The flower’s petals opened, revealing a small recorder inside that began to play. Shay and Acacia pressed against the senior for a better look at the images.

A bright orange koi fish jumped cheerfully then began swimming against a long current. When it reached a waterfall, the waters pushed it back, but it fought its way up the raging waters. It finally arrived at the top, where it leapt from the waters in triumph. A bright glow enveloped the little fish, growing stronger and stronger until the fish vanished. In its place, a dragon very similar to Blaze appeared in the recorder, flying over the waters and into the heavens. As the teens watched, the image faded, and the lotus closed up again. Ignatius wiped his damp, green eyes with a smile.

“I got an A in Alchemy,” Kallima said. “Maimu thought it was brilliant.”

“I-it is. I love it,” Ignatius said, throwing his arms around the dream fae. “I- I don’t-”

“It’s okay. I know you guys don’t have Christmas.”

The small senior backed away, shaking his head, and said, “Sable told me you were doing this, so I did some research on it. We, ah, we actually all pitched in and got a little something for you, too.”

Shay removed his backpack and pulled a paper sack from it. Kallima opened it quickly. Inside, a jar held a tiny blue-green flame, which bobbed around, unaffected by the lack of air.

“Wow, it’s beautiful! What is it?” the fiery-haired girl asked.

“It’s a fetch light,” Shay said.

“A what?”

“A will o’ wisp. You said you had a rough Hallowtide break, and a lot of people say that they help,” Ignatius said. “Just keep it in the jar, okay?

Acacia snickered, “Preferably away from your ‘family.’”

“You guys... oh!” Kallima said.

She grabbed Acacia and Shay and pulled them to her, pressing their cheeks against hers and smiling widely.

“You’re amazing,” she said. “Thank you so, so much.”

Then she turned her attention to Ignatius and hugged him tightly to her chest. His ever-warm body relaxed her until she leaned into him, ducking her mouth to his ear.

“You guys are the best,” she hummed.

“You going to be alright until break’s over?” Ignatius asked, breathing heat on her neck.

Kallima pulled back, her grey eyes brighter than they had been all year.

“I’ll be fine,” she said.

Ignatius held up the lotus to her and said, “Could- could you keep this safe for me? I don’t want anyone at Orphanage to take it away.”

Shay and Acacia chuckled and slipped out of the room. The dryad waved back at Kallima and winked suggestively. With a sigh, Kallima took the artificial bud away and set it on her desk. Then she plucked the key from what she affectionately termed a ‘light box’ and hooked it around the short senior’s neck with a smile. The boy thanked her, blushing furiously, and wrung his hands. Just to torment him further, Kallima planted a soft kiss on Ignatius’ forehead. The golden-haired boy gasped and drew quickly back, rubbing his head and tugging an ear.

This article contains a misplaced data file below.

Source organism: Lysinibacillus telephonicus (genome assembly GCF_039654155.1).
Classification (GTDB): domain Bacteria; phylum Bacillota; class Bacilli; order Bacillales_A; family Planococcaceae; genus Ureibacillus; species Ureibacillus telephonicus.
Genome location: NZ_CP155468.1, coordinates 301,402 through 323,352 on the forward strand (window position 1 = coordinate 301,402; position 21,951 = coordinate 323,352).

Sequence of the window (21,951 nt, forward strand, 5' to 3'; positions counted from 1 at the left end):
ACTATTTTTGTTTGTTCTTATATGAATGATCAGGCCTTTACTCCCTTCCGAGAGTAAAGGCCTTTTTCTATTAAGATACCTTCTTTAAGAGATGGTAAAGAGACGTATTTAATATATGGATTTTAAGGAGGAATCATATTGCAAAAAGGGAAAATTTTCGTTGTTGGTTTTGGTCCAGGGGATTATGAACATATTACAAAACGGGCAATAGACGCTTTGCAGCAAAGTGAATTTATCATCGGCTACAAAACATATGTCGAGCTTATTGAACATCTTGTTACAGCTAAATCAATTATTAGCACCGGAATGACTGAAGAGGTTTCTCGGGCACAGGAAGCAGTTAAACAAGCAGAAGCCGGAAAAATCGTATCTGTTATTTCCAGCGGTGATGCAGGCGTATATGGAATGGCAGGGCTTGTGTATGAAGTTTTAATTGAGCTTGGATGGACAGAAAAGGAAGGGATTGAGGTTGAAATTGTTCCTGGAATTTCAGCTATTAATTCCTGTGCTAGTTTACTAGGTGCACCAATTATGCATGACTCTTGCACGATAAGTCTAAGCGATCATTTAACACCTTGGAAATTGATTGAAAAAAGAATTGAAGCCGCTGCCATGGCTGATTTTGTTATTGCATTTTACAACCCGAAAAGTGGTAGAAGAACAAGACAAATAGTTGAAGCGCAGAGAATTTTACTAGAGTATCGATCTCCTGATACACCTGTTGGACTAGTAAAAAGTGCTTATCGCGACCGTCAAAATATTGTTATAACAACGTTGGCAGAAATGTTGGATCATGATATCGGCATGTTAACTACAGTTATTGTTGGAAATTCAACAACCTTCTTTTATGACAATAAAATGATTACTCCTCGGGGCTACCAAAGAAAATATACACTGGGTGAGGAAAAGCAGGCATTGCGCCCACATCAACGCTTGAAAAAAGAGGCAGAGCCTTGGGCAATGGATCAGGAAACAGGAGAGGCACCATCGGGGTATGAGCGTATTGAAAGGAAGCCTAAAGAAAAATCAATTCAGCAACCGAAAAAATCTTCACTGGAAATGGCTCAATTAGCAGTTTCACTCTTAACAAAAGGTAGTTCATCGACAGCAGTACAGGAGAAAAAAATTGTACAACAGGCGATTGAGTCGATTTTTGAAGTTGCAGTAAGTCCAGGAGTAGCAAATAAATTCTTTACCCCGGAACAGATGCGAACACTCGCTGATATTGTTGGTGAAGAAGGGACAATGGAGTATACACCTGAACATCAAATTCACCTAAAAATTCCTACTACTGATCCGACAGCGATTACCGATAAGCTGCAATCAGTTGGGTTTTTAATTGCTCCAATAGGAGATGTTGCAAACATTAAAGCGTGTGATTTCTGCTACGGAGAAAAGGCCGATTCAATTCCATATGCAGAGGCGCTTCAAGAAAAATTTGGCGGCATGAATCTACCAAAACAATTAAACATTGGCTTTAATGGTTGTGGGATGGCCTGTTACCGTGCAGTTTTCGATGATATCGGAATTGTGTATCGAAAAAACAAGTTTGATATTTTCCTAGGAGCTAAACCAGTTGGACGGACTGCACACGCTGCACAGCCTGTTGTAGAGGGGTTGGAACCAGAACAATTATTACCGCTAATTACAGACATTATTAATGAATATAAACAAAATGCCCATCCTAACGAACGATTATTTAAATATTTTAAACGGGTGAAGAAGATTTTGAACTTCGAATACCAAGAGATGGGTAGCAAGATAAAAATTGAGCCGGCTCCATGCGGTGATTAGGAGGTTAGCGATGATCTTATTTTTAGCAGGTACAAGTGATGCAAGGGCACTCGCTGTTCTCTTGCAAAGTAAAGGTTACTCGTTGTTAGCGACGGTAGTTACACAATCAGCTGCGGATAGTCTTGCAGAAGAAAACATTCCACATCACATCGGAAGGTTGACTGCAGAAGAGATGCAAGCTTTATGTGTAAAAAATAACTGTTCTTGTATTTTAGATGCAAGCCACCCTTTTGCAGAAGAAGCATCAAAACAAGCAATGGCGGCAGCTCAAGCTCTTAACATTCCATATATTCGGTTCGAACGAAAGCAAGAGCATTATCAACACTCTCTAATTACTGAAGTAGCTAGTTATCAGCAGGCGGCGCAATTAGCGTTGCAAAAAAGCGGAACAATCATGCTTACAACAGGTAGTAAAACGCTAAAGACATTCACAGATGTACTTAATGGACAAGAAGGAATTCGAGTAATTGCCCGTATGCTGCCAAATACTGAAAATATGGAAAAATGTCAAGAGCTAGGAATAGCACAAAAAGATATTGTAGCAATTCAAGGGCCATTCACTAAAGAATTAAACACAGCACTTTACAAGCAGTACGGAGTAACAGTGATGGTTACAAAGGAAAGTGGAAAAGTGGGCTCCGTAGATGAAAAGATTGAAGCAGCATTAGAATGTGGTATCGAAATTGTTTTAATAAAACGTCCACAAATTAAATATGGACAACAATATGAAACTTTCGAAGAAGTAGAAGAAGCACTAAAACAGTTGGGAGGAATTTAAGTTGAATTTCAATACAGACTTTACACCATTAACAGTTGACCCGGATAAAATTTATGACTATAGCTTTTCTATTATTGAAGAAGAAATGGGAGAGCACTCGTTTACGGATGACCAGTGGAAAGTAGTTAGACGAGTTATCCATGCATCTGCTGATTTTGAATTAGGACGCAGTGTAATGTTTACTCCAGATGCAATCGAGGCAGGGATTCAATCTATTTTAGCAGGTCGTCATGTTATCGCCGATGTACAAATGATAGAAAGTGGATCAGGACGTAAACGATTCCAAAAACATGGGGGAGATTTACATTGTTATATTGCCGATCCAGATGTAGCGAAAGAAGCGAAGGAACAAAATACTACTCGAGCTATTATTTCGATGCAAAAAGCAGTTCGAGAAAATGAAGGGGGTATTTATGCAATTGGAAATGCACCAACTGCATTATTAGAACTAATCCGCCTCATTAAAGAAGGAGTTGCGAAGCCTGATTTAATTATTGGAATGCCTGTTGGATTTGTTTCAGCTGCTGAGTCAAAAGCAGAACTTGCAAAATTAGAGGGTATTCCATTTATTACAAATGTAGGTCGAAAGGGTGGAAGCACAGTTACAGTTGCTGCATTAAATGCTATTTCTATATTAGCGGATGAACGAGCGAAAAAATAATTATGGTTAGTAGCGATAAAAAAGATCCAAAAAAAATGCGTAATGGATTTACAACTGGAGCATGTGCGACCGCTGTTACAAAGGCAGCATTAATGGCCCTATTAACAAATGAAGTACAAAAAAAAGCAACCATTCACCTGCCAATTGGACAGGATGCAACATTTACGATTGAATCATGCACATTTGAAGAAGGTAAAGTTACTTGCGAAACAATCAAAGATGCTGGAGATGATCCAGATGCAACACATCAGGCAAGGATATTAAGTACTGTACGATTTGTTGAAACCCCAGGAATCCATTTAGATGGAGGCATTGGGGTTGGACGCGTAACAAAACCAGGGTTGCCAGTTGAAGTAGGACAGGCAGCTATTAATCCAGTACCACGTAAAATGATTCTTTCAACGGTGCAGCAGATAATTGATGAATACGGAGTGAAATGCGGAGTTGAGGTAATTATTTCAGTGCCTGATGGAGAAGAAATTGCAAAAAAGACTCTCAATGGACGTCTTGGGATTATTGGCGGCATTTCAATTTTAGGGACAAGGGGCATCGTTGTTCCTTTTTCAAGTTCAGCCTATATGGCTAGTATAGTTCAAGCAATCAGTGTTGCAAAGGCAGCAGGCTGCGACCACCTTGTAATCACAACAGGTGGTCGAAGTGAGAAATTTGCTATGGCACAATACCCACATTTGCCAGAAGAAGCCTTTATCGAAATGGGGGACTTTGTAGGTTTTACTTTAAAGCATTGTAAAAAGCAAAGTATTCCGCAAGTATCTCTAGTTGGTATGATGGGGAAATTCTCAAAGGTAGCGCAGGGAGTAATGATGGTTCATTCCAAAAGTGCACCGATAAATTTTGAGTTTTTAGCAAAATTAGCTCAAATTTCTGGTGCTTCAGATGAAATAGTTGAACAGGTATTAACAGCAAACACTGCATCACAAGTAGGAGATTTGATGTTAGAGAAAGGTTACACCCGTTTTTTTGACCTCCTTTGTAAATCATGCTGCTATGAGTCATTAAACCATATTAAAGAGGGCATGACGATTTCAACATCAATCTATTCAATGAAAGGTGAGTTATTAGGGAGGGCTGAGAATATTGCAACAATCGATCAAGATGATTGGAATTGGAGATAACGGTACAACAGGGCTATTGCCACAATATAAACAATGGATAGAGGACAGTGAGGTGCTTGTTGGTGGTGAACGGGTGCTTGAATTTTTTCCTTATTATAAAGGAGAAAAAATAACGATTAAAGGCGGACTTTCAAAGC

“W-why did you do that?′ he stammered.

Kallima ruffled his hair and said, “For good luck over break. You could use it.”

“For heaven’s sake. I’m not a child. I’m tw- uh...”

“You’re twah?” Kallima asked.

“Two, not twah. Two years older than you,” Ignatius back-peddled, pulling both of his ears harshly. “Two and a half, actually. I’m a senior, okay? Don’t treat me like a baby.”

“When you stop acting like a baby, Iggy,” Kallima grinned, “I’ll stop treating you like one. Be strong this winter, all right?”

“Alright,” Ignatius said, still flushed and fearful.

“I wasn’t flirting,” she clarified.

Ignatius blubbered, “N-no, no. Of course not! We’re from two different worlds. It’s-”

“Desperate. And juvenile.”

“Yeah. You should be more careful, though. About the men you place your lips on.”

Kallima’s face scrunched up in thought, trying to remember who had said that to her, because she was certain Ignatius was not the first. The golden boy, though, cleared his throat.

“But, um… have a good break, Kali.”

Ignatius extended one hand to the dream fae, who laughed and embraced him once more. The stiff and awkward boy’s hair rubbed her cheek with a texture a bit like grass.

“Have a good break, Iggy.”

The senior smiled, returned the hug briefly, and backed out of the room with one last wave. Kallima breathed a sigh of relief. As she sat down on Sable’s bed and waited for nightfall, the faint, delicious scent of terror floated up from the mattress.

And something made her certain that the smell would follow her for the rest of her life.